To Benjamin Harrison, with Extract from Franklin’s Letter
Annapolis Mar. 18. 1784.
In my letter of the 3d inst. I mentioned to you the gazette account of a change in the British ministry. Just in the moment of the departure of the post we received a letter from the Marquis Fayette confirming the account of the change and rectifying that of the vote of the Prince of Wales. The letter which had come here supposed the king a friend to the E. India bill and that the Prince voted against it. The Marquis sais that the king by a special maneuvre got Fox and North committed on the fate of their bill which they carried thro’ the commons, but by his practices were disappointed in the Lords, in which latter stage the Prince voted for the bill, in opposition to his father.
Dr. Franklin’s letter containing an interesting paragraph I have copied it and take the liberty of inclosing it. We have had no post since that which carried my letter of the 3d., nor are we certain when to expect one. I am therefore obliged to have letters in readiness, to seize the moment of his coming as he does not stay above an hour here. Hence it happens that my letters are sometimes a week or a fortnight old before they leave the post office. I have the honor to be with great respect & esteem Dr [Sir] Your most obedt. & most humble servt.
P.S. The Marquis Fayette is coming [out] this spring. Mr. Laurence is supposed to be on his way to America. Mr Adams left England for the Hague and Mr. Jay at Bath but about to return to Paris.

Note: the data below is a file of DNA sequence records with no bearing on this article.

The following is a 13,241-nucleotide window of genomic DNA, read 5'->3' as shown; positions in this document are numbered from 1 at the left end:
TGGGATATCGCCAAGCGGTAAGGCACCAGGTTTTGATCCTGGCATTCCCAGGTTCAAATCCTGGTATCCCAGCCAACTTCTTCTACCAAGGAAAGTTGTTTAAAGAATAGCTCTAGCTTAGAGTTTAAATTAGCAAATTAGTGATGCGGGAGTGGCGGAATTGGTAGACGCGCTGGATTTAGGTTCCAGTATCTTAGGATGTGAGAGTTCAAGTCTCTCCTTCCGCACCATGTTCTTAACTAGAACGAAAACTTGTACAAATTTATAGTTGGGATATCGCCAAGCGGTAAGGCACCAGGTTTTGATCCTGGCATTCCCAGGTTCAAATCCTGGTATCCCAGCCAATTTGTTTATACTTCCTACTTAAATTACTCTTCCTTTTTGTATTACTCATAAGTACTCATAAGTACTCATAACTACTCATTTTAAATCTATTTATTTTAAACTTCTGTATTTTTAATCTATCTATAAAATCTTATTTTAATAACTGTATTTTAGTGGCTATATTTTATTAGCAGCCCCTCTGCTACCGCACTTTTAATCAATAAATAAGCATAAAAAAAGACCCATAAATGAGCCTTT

Extract of a letter from Dr. Franklin to the President of Congress dated Passy Dec. 25. 1783.
‘With respect to the British court we should, I think, be constantly on our guard and impress strongly upon our minds that tho’ it has made peace with us it is not in truth reconciled either to us or to it’s loss of us; but still flatters itself with hopes that some change in the affairs of Europe or some disunion among ourselves may afford them an opportunity of recovering their dominion, punishing those who have most offended, and securing our future dependance. It is easy to see by the general turn of the ministerial newspapers (light things indeed as straws and feathers, but like them they shew which way the wind blows), and by the malignant improvement their ministers make in all the foreign courts of every little accident or dissension among us, the riot of a few souldiers at Philadelphia, the resolves of some town meetings, the reluctance to pay taxes, &c., &c., all which are exaggerated to represent our governments as so many anarchies of which the people themselves are weary, the Congress as having lost its influence, being no longer respected. I say it is easy from this conduct to see that they bear us no good will and that they wish the reality of what they are pleased to imagine. They have too a numerous royal progeny to provide for, some of whom are educated in the military line. In these circumstances we cannot be too careful to preserve the friendships we have acquired abroad, and the Union we have established at home, to secure our credit by a punctual discharge of our obligations of every kind, and our reputation by the wisdom of our councils, since we know not how soon we may have a fresh occasion for friends, for credit and for reputation.’
RC (Vi); unsigned; addressed and endorsed. Enclosure (Vi) is in TJ’s hand; it differs in punctuation and capitalization from the text in Wharton, Dipl. Corr. Am. Rev. description begins The Revolutionary Diplomatic Correspondence of the United States, ed. Francis Wharton description ends , vi, 740–1 and gives the correct reading of what that source presents as “our government [sic] as so many anarchies.” Entry for letter in SJL reads: “[Mar.] 18. Govr. Rectified vote of Pr. Wa.—inclosed paragraph of Dr. F.’s letter—irregularity of post—Fay.Laur.Ad.Jay.”